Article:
We visited my grandparents in Mexico for New Years.
My family has done this every year for as long as I can remember, and my husband supported the tradition even after we got married. New Years in Mexico is a time of eating tamales and sugar cookies, sipping hot chocolate by the bond fire, playing Mario Kart and Super Smash on the Wii, watching well-loved movies with Spanish subtitles, and waking up with a jolt when the firecrackers start sounding at midnight. (For those of you who can stay up until midnight, I envy you. I haven’t been able to stay up past 10:30 pm since I got married. I think it’s made me officially old.)
The first time I brought my husband to Mexico to meet my extended family, I took him on a walk around the village. I spent the whole time pointing at landmarks and telling him stories of my childhood, all of which he patiently listened to and chuckled at. The second time he crossed the border with me, we found ourselves taking another walk. This time there was more silence between us as we each breathed in the moist air and simply enjoyed the scenery. It became our own little tradition of sorts. This New Years was no different. Despite the fact that it had been raining on and off for the past three days and the dirt roads had turned into mud rivers, we headed out of my grandparents’ house to uphold tradition.
We tried to stay on the drier parts of the road, the parts that were made up of more sand than dirt. But after a while the mud began to stick to the bottoms of our shoes and accumulate. We slid several times, reaching out with desperate hands to grab a hold of each other and steady ourselves before we could end up on the ground. Slowly but surely, we made our way around the fields and to my old, old, tree. (See previous post). Instead of the welcoming sight of pine-like needles and wrinkly, old bark, I saw a partially demolished hill and a charred stump. I stood there for a minute, blinking at the sight and trying to understand. The hill literally looked as if a giant had taken a bite out of it. The black stump and withering branches sat off to the side and at an angle, as if they had been carelessly shoved aside.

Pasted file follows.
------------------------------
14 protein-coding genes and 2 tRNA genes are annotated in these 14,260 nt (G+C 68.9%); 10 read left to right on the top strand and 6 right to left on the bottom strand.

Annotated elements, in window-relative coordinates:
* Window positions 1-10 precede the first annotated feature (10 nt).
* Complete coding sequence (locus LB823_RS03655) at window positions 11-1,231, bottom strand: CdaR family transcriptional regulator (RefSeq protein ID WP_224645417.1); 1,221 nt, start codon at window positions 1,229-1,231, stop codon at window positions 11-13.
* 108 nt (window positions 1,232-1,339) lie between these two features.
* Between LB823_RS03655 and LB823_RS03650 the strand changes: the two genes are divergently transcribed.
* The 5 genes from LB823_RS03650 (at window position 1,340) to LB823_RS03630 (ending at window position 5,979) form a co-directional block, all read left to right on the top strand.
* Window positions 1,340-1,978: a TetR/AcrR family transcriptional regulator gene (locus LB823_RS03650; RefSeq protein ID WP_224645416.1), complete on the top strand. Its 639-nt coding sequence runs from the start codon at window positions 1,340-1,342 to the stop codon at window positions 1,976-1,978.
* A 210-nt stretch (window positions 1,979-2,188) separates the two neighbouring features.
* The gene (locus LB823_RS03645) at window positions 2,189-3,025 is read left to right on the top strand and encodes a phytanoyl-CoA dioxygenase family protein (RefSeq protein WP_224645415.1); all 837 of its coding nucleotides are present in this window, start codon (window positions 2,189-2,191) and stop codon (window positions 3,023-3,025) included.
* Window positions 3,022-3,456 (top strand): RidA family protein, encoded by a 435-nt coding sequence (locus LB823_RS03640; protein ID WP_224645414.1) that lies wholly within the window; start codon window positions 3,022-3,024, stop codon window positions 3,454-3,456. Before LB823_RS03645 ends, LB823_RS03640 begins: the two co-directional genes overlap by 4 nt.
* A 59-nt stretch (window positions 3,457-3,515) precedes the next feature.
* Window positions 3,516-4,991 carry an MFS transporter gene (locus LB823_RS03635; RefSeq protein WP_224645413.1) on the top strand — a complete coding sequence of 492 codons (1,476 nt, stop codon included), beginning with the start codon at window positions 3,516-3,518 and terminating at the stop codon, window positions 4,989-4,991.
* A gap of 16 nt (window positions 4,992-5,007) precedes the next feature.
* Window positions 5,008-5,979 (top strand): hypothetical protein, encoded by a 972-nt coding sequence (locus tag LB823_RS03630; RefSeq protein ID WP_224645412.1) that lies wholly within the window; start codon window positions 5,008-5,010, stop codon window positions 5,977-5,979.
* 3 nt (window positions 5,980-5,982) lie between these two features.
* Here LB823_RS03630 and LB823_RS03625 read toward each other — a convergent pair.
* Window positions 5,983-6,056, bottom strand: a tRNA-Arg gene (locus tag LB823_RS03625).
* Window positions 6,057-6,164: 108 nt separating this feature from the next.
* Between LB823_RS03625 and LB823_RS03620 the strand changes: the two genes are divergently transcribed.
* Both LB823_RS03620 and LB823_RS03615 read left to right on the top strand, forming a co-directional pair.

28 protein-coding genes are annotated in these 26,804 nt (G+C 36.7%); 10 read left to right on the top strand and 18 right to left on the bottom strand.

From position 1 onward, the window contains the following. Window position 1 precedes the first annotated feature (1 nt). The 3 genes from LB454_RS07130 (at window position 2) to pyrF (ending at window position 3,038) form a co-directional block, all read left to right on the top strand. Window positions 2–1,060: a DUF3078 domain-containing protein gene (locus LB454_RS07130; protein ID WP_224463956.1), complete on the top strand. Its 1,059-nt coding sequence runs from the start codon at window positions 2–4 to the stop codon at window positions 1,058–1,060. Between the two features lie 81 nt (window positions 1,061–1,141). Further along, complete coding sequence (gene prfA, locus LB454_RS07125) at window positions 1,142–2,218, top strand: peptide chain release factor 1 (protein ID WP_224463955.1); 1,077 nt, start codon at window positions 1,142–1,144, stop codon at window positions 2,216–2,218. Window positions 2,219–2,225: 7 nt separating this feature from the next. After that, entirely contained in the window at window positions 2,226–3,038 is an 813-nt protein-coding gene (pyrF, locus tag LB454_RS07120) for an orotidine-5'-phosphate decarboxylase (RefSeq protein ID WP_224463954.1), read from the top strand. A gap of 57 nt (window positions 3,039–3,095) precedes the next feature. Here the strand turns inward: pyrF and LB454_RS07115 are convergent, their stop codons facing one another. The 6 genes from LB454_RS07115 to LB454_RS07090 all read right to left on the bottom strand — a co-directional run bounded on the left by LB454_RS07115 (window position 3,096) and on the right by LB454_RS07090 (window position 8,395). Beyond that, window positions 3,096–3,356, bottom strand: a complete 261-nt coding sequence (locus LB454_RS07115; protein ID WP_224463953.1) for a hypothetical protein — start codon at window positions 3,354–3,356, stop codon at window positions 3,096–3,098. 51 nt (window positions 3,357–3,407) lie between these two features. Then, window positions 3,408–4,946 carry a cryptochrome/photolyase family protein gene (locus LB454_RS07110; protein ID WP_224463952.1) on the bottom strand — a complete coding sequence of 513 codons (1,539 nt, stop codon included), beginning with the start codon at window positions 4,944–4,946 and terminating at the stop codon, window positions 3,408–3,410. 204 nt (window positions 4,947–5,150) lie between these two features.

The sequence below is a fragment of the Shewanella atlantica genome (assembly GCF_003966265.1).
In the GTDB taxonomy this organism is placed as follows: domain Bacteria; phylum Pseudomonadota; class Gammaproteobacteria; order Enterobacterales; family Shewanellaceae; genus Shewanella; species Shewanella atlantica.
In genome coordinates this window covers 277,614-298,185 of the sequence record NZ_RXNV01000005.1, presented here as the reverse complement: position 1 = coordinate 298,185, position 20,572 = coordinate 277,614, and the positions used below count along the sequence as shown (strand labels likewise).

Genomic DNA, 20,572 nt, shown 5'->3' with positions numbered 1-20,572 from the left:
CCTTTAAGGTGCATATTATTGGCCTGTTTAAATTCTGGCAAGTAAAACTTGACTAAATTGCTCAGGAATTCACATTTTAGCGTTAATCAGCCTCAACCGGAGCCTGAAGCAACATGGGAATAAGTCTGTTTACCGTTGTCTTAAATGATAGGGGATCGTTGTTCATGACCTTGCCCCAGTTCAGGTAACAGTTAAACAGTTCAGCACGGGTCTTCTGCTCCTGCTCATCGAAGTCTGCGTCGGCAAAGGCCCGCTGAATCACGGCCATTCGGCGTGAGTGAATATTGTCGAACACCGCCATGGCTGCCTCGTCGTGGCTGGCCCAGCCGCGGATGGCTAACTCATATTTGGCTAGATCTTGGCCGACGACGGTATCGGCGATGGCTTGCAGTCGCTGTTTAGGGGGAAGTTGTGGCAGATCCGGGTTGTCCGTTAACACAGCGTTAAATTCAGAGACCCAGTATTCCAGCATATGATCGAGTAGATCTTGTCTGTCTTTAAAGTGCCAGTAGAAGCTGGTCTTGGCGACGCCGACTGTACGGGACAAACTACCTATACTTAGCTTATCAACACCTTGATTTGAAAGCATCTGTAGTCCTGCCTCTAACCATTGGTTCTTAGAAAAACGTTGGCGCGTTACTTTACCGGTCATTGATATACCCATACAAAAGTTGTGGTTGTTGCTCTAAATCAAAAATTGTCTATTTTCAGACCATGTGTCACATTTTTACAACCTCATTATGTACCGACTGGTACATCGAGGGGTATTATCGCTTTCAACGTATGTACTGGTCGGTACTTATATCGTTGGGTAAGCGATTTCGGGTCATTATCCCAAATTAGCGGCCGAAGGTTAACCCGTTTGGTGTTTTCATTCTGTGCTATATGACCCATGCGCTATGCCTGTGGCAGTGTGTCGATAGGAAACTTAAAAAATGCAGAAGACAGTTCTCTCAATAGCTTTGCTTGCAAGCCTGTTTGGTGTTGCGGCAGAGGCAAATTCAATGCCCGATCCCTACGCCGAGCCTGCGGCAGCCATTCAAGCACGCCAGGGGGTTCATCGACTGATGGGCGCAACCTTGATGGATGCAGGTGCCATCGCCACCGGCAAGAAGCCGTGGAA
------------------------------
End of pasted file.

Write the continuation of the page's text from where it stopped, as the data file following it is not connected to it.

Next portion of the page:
I can’t explain the grief that suddenly struck me between the eyes. It was just a tree, just a shady spot I used to escape to whenever I needed a quiet moment to myself. But it was also the place where I did all my deep thinking and dreaming as a kid. It was the place I always retreated to when I came to visit as an adult. After greeting the aunts, uncles, cousins, and grandparents, and spending some time indoors…I came here. Now it was gone. My husband took me in his arms and said he was sorry. All I could think to say was, “Many of these trees were my friends, creatures I had known since nut and acorn. They had voices of their own…” (Lord of the Rings reference, for those of you who have no idea what I’m talking about.) Only a few tears escaped but the sorrow remained. This place, this village that was always supposed to stay the same, was changing. It had been for years but that change had been subtle. There was nothing subtle about this.
Where will this introvert go to think and reminisce the next time she visits Mexico? I guess she’ll just have to find another tree to sit under. But it will never be the same.